Men were actively encouraged to consider storage of sperm, even if they had children already. Nearly all had a discussion with staff about sperm banking and a local protocol was in place for immediate referral.
However, in contrast, few women interviewed could remember fertility preservation being discussed and there was no protocol in place.
From the staff interviews, the main reason why staff did not discuss fertility preservation with the majority of women was their belief that treatment was perceived to be more urgent. The study also found that health professionals did not discuss future fertility in detail because they felt patients were given a wealth of information during their first visit and that fertility would not be affected if treatment using first line drugs was successful.
Valerie Peddie, Fertility Nurse Specialist/Research Midwife, School of Medicine and Dentistry, University of Aberdeen, and co-author of the paper said:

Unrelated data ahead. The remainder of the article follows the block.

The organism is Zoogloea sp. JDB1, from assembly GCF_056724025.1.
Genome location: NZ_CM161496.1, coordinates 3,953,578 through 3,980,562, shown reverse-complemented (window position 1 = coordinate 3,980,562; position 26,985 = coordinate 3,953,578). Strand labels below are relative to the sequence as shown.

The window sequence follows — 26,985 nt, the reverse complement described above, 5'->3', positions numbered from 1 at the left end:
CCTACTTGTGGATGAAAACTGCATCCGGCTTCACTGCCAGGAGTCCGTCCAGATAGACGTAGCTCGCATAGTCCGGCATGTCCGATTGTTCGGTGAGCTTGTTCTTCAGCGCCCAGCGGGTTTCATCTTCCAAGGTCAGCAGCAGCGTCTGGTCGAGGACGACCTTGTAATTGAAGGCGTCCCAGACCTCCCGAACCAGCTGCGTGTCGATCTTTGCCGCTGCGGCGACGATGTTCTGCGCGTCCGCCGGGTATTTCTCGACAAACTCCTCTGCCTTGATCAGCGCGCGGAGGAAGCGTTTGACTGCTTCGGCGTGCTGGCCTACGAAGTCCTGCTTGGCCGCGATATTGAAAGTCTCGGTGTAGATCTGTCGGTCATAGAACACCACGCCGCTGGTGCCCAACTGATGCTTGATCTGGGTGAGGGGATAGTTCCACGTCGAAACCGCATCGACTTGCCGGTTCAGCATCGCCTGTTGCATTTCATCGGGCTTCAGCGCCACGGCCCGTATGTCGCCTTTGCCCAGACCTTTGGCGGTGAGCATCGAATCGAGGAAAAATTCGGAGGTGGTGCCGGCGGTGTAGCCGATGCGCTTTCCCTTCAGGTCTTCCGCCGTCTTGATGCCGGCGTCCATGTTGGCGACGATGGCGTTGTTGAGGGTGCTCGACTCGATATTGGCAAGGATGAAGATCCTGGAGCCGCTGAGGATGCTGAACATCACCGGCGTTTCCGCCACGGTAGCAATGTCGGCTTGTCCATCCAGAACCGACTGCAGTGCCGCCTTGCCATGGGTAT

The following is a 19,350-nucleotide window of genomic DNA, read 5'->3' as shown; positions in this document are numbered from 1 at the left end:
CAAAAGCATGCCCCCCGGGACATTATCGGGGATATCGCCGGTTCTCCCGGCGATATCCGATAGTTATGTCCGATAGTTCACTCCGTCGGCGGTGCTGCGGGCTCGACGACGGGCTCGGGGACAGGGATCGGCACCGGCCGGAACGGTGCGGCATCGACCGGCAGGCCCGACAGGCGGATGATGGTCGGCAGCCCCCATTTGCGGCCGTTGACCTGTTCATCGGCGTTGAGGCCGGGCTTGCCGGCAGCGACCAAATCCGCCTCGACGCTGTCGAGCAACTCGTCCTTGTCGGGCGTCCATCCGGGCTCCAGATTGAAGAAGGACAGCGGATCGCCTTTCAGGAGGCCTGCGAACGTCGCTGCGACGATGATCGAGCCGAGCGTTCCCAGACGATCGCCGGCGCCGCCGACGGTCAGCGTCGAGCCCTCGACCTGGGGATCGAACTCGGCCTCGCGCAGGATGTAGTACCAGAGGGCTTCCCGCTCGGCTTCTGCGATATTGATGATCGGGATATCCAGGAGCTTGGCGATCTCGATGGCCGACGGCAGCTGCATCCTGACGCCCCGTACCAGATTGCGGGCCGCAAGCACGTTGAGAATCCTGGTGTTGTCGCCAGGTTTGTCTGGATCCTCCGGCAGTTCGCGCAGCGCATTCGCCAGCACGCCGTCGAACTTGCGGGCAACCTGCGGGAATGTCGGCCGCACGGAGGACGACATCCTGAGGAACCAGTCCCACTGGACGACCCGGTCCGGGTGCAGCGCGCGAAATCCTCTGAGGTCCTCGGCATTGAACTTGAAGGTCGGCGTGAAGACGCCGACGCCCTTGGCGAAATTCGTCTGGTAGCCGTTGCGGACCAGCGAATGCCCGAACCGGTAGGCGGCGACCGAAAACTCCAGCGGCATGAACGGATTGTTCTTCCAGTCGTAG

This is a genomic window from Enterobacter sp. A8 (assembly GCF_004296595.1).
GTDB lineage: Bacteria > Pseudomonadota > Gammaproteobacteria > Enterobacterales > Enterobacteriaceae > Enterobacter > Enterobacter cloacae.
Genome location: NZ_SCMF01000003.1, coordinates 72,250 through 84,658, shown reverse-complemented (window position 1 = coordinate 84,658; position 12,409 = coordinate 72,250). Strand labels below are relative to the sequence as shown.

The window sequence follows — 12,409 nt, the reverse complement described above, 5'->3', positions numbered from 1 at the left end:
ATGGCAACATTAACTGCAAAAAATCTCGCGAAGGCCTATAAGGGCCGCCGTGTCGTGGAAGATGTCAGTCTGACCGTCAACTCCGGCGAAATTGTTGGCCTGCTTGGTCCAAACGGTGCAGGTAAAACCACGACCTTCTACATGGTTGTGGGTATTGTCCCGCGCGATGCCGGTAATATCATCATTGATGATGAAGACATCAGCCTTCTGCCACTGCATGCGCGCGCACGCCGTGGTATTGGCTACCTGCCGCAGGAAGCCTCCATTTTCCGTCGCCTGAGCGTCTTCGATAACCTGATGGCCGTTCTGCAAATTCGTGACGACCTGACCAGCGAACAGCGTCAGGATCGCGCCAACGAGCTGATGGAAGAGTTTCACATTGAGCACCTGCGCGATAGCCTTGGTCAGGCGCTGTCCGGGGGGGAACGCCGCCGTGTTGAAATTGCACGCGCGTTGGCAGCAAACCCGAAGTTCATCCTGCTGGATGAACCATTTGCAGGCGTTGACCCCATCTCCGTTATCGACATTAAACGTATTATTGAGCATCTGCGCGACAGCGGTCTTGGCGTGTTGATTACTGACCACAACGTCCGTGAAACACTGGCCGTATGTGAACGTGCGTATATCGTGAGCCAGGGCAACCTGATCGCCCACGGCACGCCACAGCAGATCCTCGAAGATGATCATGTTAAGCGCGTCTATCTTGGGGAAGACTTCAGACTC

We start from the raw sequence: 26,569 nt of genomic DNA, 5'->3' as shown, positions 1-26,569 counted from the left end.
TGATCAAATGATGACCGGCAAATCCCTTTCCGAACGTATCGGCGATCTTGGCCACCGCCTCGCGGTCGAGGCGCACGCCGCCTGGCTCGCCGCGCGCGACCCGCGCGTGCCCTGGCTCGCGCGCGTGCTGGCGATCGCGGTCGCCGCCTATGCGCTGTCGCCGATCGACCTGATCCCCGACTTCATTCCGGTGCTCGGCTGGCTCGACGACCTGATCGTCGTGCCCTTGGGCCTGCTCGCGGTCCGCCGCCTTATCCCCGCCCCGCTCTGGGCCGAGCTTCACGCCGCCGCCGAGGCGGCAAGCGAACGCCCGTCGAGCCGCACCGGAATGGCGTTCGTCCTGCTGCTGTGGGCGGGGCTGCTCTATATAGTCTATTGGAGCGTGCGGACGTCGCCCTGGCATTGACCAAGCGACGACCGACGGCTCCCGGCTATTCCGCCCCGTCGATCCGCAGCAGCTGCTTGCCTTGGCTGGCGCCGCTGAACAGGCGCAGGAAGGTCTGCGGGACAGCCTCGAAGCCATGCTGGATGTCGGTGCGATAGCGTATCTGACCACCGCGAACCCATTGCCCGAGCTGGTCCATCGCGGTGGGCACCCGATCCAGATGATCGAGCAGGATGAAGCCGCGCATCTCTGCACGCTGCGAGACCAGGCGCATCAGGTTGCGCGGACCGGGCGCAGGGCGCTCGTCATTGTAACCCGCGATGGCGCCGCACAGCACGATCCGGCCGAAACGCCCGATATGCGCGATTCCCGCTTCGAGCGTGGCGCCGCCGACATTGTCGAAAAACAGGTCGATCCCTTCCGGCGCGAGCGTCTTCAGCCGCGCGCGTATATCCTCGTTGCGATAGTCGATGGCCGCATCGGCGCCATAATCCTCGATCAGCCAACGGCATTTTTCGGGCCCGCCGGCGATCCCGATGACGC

"It has been widely argued that at the time of diagnosis, patients should be provided with accurate information about the potential risk of impaired fertility after treatment for cancer irrespective of whether local facilities for gamete cryopreservation exist.
"However in reality, the immediate emphasis is often on treatment, with little time available to discuss future fertility or options for fertility preservation.
"Our study has demonstrated significant gaps in the information provided to young women diagnosed with cancer and suggests the need for an early appointment with a fertility expert."
BJOG Deputy Editor-in-Chief, Pierre Martin-Hirsch, added:
"This is a unique study as it looks specifically at younger men and women's experiences however it is a small scale study and more research needs to be conducted in a larger population. Following that care pathways should be developed looking at fertility
|Contact: Naomi Weston|